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The Italian Secretary: A Further Adventure of Sherlock Holmes Paperback – October 27, 2009
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For Holmes and his affable annalist, Dr. John Watson, this spirited escapade begins sometime in the late 19th century with their receipt, in London, of an encrypted telegram from Sherlock's eccentric elder brother, Mycroft, "a senior but anonymous government official." It summons them to Edinburgh, Scotland, where architect Sir Alistair Sinclair and his foreman, Dennis McKay, have been slain in the midst of rehabilitating the medieval west tower of the Royal Palace of Holyrood--the very wing where Queen Mary had lived, and where Rizzio had met his brutal, politically motivated end. Mycroft fears these murders portend new threats against Britain's present monarch--the elderly Queen Victoria, who infrequently lodges at the palace--by a known assassin, perhaps in nefarious league with the German Kaiser. En route north, Holmes and Watson are menaced aboard their train by a red-bearded bomb thrower (supposedly a rabid Scots nationalist), only to discover that still greater dangers await them, and others, at Holyroodhouse. The plaintive drone of a weeping woman, cruelly punctured and shattered corpses, a pool of blood "that never dries," and a disembodied Italian voice with unexpected musical tastes all imply the wrath of wraiths behind recent atrocities. But Holmes and Watson deduce that greed, rather than ghosts, may be to blame.
Carr, who earned renown with his historical mysteries, The Alienist (1994) and The Angel of Darkness (1997), apparently intended The Italian Secretary to be a short story; however, he couldn't stop writing. The result is a fleet-footed, atmospherically gothic, and often amusing Holmes tale (with an exposition scene in Watson's bed chamber thats truly priceless), but one that makes scant attempt to enhance our understanding of Conan Doyle's characters--a less ambitious undertaking, in that respect, than Mitch Cullin's concurrently published A Slight Trick of the Mind. And while Carr displays a gift here for adopting another author's literary techniques, it is really his own style and series players that his fans are waiting to see more of in the future. --J. Kingston Pierce --This text refers to an out of print or unavailable edition of this title.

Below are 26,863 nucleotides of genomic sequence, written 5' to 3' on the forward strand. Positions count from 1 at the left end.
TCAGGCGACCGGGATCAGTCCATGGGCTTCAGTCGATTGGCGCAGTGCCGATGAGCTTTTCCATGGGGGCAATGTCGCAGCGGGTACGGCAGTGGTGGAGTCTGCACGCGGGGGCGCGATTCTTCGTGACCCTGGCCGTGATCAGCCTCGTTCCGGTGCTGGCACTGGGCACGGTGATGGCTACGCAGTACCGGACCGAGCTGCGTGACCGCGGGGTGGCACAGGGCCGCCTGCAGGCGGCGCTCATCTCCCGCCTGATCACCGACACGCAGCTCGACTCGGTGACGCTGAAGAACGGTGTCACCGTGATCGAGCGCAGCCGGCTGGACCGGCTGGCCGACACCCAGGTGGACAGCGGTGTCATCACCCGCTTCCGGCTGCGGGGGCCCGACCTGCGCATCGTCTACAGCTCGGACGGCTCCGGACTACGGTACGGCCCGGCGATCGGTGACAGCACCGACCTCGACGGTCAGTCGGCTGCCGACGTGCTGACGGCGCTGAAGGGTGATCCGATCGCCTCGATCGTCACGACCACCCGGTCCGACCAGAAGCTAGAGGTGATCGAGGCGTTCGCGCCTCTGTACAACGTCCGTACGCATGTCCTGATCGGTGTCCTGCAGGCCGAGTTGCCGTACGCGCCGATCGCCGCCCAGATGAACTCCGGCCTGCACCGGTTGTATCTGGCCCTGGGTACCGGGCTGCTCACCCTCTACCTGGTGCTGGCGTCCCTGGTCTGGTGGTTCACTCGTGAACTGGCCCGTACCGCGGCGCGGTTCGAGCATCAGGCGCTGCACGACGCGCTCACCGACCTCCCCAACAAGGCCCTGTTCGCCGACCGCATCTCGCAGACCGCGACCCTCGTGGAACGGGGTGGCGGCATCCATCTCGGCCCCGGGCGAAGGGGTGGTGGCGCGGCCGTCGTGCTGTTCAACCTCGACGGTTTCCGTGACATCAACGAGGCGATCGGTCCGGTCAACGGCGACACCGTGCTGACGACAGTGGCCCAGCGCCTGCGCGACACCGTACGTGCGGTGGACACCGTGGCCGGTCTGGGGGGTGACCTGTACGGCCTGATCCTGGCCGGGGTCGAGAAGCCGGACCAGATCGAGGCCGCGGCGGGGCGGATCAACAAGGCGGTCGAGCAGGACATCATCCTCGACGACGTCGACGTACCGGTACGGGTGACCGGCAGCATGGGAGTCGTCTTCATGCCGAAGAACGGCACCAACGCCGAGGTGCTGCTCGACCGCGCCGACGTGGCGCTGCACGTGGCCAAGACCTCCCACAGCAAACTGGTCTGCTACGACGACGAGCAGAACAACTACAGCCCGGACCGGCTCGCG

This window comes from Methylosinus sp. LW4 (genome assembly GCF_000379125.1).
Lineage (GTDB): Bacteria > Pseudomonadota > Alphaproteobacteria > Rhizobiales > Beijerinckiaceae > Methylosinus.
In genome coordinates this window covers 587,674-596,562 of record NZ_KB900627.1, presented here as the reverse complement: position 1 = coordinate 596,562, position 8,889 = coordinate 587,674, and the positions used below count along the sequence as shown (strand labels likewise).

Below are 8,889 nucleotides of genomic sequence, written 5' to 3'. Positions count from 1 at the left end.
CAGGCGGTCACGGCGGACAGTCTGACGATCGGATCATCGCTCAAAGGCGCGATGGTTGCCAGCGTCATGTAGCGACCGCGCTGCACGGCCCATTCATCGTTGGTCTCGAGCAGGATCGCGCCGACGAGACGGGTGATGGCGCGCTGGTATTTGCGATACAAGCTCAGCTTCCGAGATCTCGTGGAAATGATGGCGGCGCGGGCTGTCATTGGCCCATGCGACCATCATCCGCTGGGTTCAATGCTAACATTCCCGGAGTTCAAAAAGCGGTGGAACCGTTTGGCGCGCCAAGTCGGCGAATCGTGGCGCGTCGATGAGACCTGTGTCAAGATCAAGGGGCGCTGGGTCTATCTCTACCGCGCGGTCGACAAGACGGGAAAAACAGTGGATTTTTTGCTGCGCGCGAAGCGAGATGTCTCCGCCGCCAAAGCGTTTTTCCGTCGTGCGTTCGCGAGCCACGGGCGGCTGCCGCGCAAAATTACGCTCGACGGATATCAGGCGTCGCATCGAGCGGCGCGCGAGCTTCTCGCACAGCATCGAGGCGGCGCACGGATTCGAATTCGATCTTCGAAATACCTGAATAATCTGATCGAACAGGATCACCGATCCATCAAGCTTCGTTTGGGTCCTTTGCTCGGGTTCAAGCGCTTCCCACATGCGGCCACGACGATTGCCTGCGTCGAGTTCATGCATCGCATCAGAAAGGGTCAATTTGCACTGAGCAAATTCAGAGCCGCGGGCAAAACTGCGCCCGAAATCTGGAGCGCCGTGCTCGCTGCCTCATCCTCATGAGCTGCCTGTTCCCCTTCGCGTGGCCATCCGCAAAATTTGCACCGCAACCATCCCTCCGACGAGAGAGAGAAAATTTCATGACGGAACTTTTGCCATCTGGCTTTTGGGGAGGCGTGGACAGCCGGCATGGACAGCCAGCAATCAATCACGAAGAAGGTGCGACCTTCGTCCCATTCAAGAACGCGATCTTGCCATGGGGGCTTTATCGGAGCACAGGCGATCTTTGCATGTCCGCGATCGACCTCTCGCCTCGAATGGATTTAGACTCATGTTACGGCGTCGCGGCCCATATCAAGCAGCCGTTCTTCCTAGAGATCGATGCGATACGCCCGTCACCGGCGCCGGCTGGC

From Publishers Weekly
Copyright © Reed Business Information, a division of Reed Elsevier Inc. All rights reserved. --This text refers to an out of print or unavailable edition of this title.
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Top Customer Reviews
I have read and enjoyed Carr's earlier fiction, The Alienist and The Angel of Darkness. One of the hallmarks of both books was Carr's ability to create a seemingly auhentic picture of life in 19th-century New York. He also created a wonderful pair of characters in Dr. Lazlo Kreizler and his trusted comrade John Schuyler Moore. However, Carr faced two hurdles in writing the Italian Secretary. He had to recreate the atmosphere of Victorian-era Scotland, a region he was probably not as intimately familiar with as New York City. Further, while Kreizler and Moore sprung solely from Carr's imagination, here Carr had to find authentic voices for the esteemed Sherlock Holmes and Dr. Watson, whose characterization by Arthur Conan Doyle must be fixed firmly in the imagination of anyone who has ever read the original Holmes tales. That is no easy task.
I have read virtually all of Conan Doyle's work but admit that I cannot claim as much expertise as devoted Baker Street Irregulars or other followers of Holmes. However, this amateur thinks Carr has done a terrific job replicating their original voices. It sound like Holmes and Watson to me.
The plot line is set out in detail in the product description and I won't go on at length about the plot or discuss any of the many twists and turns along the way. I did like the way Carr threw Sherlock's brother Mycroft into the story. Carr does an excellent job describing the petty sibling rivalries that must affect even the most accomplished of brothers.Read more ›